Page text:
Army to Revamp, Simplify Mobile Command Posts
They comprise a mishmash of different operating systems and applications, most of which require their own monitors or servers. There is little interoperability. A small cadre of field service representatives — civilian contractors — have to stand by to ensure that everything runs smoothly, or worse fly halfway around the world just to install updates.
“We have an enormous amount of systems that fit into an Army command post. ... a huge amount of systems, resources and people that go in to setting them up and operating them,” said Phillip Minor, deputy director for the common operating environment at the office of the assistant secretary of the Army acquisition logistics and technology.
The Army now has a goal to revamp and simplify the posts by 2019 called the command post computing environment project, Minor said at the Milcom conference in Baltimore. That will require changing a system that has somewhere near 30 different computing systems for 30 different applications managed by about five different program managers.
To tackle this problem, the Army is in the beginning stages of radically changing the way it acquires, maintains and uses information technology and software. Part of this effort is creating the “common operating environment,” a streamlined and simplified software backbone that every application will ride on, Minor said.
The common operating environment will be interoperable, but divided into three categories: mobile handheld for dismounted troops, mounted for vehicles and aircraft and command posts. Each category will have its own program manager.
“If I develop IT for a dismounted soldier, I have different considerations than I would if I’m developing IT for a major command center,” Minor said.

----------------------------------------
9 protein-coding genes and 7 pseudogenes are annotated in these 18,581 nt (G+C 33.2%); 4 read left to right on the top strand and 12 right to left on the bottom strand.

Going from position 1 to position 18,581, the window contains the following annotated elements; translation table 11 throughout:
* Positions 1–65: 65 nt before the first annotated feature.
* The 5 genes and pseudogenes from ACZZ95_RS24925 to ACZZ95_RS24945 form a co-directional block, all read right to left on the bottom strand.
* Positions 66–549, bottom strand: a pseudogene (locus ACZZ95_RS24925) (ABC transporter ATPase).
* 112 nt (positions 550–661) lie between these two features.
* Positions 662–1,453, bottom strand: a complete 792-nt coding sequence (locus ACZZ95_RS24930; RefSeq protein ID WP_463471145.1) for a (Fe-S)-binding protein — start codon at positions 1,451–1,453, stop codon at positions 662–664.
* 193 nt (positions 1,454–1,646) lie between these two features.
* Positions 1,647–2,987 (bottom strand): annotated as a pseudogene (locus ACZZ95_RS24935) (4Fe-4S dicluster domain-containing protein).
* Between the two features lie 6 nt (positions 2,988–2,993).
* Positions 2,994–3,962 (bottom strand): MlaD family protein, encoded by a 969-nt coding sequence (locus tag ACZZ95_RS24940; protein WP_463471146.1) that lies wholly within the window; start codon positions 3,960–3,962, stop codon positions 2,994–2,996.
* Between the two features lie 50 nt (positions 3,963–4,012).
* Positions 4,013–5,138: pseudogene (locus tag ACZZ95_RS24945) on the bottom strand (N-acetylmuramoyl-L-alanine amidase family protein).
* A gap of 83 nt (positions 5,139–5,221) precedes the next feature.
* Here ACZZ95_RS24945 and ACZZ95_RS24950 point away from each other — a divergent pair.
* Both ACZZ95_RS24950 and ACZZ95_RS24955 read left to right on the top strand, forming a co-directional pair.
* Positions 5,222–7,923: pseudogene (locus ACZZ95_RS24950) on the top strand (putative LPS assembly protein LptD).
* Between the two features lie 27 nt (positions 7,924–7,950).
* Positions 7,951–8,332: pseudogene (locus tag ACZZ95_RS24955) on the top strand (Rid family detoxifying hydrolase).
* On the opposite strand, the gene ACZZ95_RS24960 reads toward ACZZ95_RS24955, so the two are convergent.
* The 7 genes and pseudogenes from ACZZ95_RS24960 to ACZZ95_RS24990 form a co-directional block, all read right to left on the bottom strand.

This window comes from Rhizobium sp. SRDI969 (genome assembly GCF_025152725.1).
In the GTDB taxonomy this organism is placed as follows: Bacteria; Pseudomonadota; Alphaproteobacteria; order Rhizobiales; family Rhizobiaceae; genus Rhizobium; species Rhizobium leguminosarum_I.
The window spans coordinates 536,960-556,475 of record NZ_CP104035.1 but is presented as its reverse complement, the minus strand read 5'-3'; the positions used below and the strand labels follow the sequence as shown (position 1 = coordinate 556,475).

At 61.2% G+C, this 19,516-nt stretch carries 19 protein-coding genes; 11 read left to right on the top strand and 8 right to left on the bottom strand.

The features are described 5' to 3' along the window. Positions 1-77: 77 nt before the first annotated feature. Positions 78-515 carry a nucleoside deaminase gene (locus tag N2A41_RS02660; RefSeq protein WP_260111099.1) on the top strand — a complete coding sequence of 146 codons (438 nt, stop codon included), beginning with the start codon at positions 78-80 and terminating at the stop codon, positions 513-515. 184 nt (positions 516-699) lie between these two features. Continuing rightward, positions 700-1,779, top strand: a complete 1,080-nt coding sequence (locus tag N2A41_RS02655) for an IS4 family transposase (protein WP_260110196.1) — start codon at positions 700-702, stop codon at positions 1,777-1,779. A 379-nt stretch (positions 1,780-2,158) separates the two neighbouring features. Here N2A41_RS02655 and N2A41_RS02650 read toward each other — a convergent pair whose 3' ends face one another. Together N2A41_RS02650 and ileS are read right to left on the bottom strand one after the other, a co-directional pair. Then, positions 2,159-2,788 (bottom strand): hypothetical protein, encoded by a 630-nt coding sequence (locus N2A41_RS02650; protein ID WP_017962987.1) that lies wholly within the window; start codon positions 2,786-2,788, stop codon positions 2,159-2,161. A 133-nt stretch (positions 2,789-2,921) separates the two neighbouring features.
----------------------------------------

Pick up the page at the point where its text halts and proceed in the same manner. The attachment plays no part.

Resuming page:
The command posts are a ripe target for the Army to radically alter, other leaders said at the conference.
“It’s as if every time you bought software at Best Buy, you bought a separate computer to go with it,” said Mike McCaffery, chief of tactical applications at the Department of the Army, G-8.
For a decade during the two wars, money was no object. If a new application could help save lives, it was purchased and integrated into the command post. Contractors were flown to remote spots to install all the equipment. Soldiers were taken away from their regular duties to sit in classrooms for 40 to 80 hours to learn to operate the new systems, McCaffery said.
“We want to get away from that. We have to get away from that. And the common operating environment is the way to do that,” he added.
The Army is going to completely change the way it creates the requirements, funds, develops and tests software, Minor said.
Currently, the service uses the same acquisition processes to procure software as it does a landmine or tank, McCaffery said. Information technology changes in six months to a year — or even sooner, he said, but the current acquisition processes take about seven years. First Training and Doctrine Command must write the requirements. Then the G-8 budget personnel such as himself have to secure the funding. After the software is developed, it is tested for two years.
The rapid acquisition of life-saving software for the Afghanistan and Iraq wars showed that this timeline can be drastically reduced. However, the systems delivered were proprietary software and stovepiped, he said.
“It’s effective but not optimal,” he said.
The first step toward a new command post that is streamlined and easier to set up, operate and tear down, is creating standards for the software. Just like Microsoft or Apple operating systems, it will have basic functions like chat, maps and email. Current systems must reinvent all these simple tasks for each new application. Every three years there will be a new standards release and a test of the infrastructure to make sure the Army stays current with industry, McCaffery said.
The intelligence community has a council of chief information officers that reviews the standards that it will bake into the next software iteration and builds, tests, and releases it, he said. The Army may model its new process similarly.
As for requirements, TRADOC is on board with a new way to write the necessary documents, called “IT Box.” Once a need for a new application is identified, the command will get to work and produce the requirements rapidly, Minor said.